As mentioned, the study covered four interactive themes: governance of markets, land policy, shaping financial circuits and standards of climate neutral housing and neighbourhoods. Relevant research was reviewed by the authors and discussed in a series of three preparatory podcasts, followed by eight thematic and regional focused webinars involving expert presenters and good practice pitch makers, leading to a draft chapter for the report. This was extensively reviewed by member states, consumer advocacy and industry bodies. This process took 15 months, there after the report was edited to UN standards and the summary translated into English, French and Russian. The draft report was circulated to 56 Member states in June 2020 and presented at the Ministerial meeting in Geneva in October 2021, with many Ministers making statements and committing to an Action Plan to implement the recommendations of the report. The full report has since been translated into Russian by UN staff.

It should be noted, that very important practical support, in surveying member states, organising expert webinars, producing podcasts, filming events and establishing the interactive website was provided by permanent staff of the partner organisations: Gulnara Roll (UNECE), Christophe Lalande (UN Habitat) and Sorcha Edwards and Dara Turnbull (Housing Europe), who played a steady and sustained role to keep the project on track and communicate with the world.

The final report #Housing2030 provides a ‘tool kit’ rather than a universal ‘blueprint’

The final report #Housing2030 provides a ‘tool kit’ rather than a universal ‘blueprint’, to respond to the different and changing demands of member states and regions. In an accessible and practical manner, it defines key concepts and 30 policy tools, drawn from the experience of over 50 countries. Tools concern land policy and planning strategies, funding and financing instruments, and approaches to good governance and regulation as well as environmental and energy standards for a more sustainable future. 70 clear illustrations show how these policy tools have been implemented, pointing out what makes them best practice and providing useful links to a wealth of contacts and resources. The final report was presented at the UNECE Ministerial meeting in Geneva (October 2021) alongside an Action Plan for implementation.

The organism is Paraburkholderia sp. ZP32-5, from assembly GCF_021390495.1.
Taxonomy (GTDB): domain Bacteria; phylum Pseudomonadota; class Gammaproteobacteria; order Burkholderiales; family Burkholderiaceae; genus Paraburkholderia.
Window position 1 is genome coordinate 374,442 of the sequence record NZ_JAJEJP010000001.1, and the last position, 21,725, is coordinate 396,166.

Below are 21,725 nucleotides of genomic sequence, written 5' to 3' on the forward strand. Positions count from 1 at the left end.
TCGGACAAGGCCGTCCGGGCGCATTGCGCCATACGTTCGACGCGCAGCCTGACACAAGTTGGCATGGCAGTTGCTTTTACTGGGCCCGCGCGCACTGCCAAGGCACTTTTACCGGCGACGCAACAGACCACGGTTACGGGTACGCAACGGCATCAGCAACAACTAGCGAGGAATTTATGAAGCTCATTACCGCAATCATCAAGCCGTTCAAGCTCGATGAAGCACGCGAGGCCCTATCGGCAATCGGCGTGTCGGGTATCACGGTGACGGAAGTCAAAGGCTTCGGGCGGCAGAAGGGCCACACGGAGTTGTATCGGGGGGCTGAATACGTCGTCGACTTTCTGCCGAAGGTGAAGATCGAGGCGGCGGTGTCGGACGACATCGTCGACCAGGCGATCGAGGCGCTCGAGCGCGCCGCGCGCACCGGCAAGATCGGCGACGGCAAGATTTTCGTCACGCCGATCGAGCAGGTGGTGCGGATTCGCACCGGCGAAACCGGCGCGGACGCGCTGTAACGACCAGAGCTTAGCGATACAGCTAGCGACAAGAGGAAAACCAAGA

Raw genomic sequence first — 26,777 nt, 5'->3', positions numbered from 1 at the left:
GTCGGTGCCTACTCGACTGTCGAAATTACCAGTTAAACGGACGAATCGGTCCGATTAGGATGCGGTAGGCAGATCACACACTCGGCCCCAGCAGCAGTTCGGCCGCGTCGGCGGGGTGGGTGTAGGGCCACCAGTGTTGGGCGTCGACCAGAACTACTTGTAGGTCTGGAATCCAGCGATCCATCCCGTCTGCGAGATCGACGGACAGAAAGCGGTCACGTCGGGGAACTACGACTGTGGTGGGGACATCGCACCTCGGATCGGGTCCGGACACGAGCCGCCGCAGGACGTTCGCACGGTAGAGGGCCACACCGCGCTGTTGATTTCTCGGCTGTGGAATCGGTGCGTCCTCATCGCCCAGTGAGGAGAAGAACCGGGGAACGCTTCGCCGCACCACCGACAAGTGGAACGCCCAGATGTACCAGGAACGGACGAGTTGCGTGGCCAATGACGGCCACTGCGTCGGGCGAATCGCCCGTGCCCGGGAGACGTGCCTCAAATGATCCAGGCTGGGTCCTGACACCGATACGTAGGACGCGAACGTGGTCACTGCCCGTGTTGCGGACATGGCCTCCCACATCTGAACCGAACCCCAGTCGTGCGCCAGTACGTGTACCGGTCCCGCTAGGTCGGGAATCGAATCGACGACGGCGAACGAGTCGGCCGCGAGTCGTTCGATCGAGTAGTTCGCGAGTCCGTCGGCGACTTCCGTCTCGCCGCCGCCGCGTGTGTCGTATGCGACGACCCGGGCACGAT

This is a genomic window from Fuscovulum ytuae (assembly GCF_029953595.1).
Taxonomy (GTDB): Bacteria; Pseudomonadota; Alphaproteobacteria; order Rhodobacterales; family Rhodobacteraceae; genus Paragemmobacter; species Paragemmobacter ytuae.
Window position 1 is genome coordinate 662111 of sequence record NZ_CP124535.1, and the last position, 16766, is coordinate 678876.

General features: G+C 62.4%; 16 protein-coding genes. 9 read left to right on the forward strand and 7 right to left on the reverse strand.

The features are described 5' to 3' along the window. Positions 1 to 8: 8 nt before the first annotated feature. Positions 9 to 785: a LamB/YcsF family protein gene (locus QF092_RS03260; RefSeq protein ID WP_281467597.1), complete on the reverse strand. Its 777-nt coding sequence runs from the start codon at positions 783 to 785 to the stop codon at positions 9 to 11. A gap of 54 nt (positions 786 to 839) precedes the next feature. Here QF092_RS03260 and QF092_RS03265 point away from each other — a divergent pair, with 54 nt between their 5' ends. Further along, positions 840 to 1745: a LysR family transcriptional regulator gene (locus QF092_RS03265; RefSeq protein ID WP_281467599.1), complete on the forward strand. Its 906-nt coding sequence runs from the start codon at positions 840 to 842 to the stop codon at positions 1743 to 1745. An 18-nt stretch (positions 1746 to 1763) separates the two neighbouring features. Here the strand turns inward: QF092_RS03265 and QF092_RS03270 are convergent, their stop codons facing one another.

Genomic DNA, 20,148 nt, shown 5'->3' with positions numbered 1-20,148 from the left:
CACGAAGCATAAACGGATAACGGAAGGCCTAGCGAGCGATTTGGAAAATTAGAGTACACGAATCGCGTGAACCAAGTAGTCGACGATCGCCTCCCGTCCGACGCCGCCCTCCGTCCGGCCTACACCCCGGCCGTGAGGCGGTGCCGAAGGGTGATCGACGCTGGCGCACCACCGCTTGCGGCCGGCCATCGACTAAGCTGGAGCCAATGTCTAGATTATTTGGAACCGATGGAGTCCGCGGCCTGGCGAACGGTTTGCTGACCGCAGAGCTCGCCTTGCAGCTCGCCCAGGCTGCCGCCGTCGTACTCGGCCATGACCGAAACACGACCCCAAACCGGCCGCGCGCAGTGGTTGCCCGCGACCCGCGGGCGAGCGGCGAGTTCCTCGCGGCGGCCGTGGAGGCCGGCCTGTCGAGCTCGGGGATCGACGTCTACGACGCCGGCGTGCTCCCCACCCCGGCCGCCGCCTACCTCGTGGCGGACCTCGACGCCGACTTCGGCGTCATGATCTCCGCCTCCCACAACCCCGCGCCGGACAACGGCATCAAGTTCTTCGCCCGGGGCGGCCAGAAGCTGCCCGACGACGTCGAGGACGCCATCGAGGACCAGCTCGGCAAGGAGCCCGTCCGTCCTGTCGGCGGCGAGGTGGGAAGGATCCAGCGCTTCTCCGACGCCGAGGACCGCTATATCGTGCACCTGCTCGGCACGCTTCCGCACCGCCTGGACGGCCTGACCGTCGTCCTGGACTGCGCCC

Over the past two months #Housing2030 has not stood still, but has engaged with discussions at various city, national and international conferences from Glasgow at COP26 to the European Housing Forum in Poland and Barcelona’s Housing and Renovation Forum. There have even been small films made about it circulating the Twittersphere. #Housing2030 will soon feature on housing conference programs in Switzerland, Montenegro and Australia. Yet never fear, there is no need to travel, ENHR members can simply download a copy of the report “Effective policies for affordable housing in the UNECE region” and also enjoy the many podcasts and videos contained on the interactive website

Finally, I would also like to express my gratitude to the Housing Agency of Ireland, the Housing Finance and Development Centre of Finland (ARA), the Slovenian Ministry of the Environment and Spatial Planning and the Czech Ministry of Regional Development for their support to the #Housing2030 Initiative and the preparation of this publication.

Julie Lawson is Honorary Associate Professor, Centre for Urban Research, RMIT University, Australia and Europe, Director of Just Cities, Associate Editor Housing Theory and Society, Co-producer of the Housing Journal Podcast.